Collecting data for HTTP hang or performance issues on a Lotus Domino server
To troubleshoot HTTP crash or hang issues for a Lotus Domino server, several files are necessary for investigation. Submitting the data from the same problem occurrence is key to finding the root cause and resolution. Gathering this data before contacting IBM Support will help you understand the problem and save time analyzing the data.
An HTTP hang occurs when the task appears to be inaccessible. However, Domino does not generate an NSD log because the Domino server is still running. There are two types of HTTP hangs:
- Performance - HTTP response is slow or appears not to respond. However, HTTP is processing requests but is doing so very slowly.
- Semaphore Deadlock - A true hang where two processes are waiting for each other. HTTP will not respond to any requests or console commands due to the deadlock.
|Collection of troubleshooting data|
To troubleshoot HTTP hang or performance issues, IBM Support requires a complete set of debug data from the same occurrence; otherwise identifying the root cause and resolution can be delayed. HTTP hangs are more difficult to troubleshoot. More investigative work is required with HTTP hangs, and several iterations of data must take place to narrow down the problem.
To create this data, use these steps:
1. Enable the appropriate debug parameters in the notes.ini file, then restart the Domino server.
|Console_Log_Enabled=1||Enables console logging|
|Debug_threadid=1||Prints the Process ID (PID) in the console log|
|HTTPEnableThreadDebug=1||Logs incoming HTTP request & response headers|
|AgentThreadDebug=1||Logs start and end for Java or LotusScript agents|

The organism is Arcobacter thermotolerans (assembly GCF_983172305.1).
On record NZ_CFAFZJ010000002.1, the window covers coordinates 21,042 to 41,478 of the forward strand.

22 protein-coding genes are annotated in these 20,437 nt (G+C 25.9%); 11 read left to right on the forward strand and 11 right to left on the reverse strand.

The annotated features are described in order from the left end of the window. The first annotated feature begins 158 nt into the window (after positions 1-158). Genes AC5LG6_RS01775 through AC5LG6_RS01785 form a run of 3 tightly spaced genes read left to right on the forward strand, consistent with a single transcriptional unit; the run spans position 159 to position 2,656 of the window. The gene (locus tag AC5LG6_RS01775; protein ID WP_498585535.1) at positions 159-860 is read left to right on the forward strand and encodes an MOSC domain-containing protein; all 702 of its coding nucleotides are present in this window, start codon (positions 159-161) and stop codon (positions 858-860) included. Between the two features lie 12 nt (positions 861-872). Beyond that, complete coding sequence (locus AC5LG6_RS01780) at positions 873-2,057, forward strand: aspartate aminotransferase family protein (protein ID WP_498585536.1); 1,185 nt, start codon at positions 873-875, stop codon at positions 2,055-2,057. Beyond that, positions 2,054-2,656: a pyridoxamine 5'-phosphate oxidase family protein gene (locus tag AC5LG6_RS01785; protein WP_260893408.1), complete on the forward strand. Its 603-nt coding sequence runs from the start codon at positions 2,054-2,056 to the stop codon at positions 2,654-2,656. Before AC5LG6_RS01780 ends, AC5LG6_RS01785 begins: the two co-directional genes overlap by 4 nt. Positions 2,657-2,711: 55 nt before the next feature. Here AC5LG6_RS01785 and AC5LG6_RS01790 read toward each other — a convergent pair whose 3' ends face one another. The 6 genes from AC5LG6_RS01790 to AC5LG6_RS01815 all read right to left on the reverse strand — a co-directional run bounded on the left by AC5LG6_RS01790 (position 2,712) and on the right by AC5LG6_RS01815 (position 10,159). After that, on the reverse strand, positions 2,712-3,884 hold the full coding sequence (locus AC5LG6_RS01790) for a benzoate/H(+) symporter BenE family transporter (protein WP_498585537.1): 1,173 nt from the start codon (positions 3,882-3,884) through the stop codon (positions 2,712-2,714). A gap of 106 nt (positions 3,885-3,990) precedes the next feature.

2. Wait for the next occurrence of the HTTP hang, then issue the following Domino server console commands:
show stat Domino
tell http show thread state
3. Run the NSD debugger manually back-to-back (that is, multiple times) during the problem state. To do so, refer to the instructions in "How to run a manual NSD for Notes/Domino on Windows" (#1204263).
4. For performance and hang conditions, issue the dump command, available with the NSD debugger, to dump thread stacks. Be sure to collect the dump at least three times while the issue is occurring to determine any patterns.
5. Set up and manage HTTP thread logging.
HTTP thread logs
When you enable HTTP thread logging, Domino creates a file for each active thread with a file name as follows: htthr_processid_threadid_YYYYMMDD@HHMMSS.log.
Information about each HTTP request processed is appended to this file, with approximately 10 to 15 lines per request. These files are created in the IBM_TECHNICAL_SUPPORT folder by default, but they can be redirected using LOGFILE_DIR=<path> in the notes.ini file. By default, 40 files are created.
For an HTTP hang, you supply all HTTHR*.LOG files produced. These files are required to determine which URL might be contributing to the hang condition.
IMPORTANT NOTE: In many cases, a hang does not occur immediately after you enable HTTP thread logging. Hence, these HTTHR*.LOG files may grow in size. To avoid compiling a large amount of data not relevant to the performance situation, you should purge thread logs at least once a day until the hang occurs. The HTTHR*.LOG files can be deleted while the server is running, and new logs will be created dynamically. For more information on managing these files, refer to the following documents
"How to Manage Size of HTTP Request Log Files (REQ Files)" (#1098527)
" Overview of HTTP Request Logs for Domino Web server" (#7003598)
Additional files that may be requested:
- NOTES.INI and Server document
- Screen capture of the Task Manager on Windows
- Other operating-system level diagnostics, such as perfmon log, disk swapping, memory usage, etc.
A majority of HTTP hangs are caused by a hang of a Web-triggered agent. There are three phases in troubleshooting an HTTP hang due to an agent.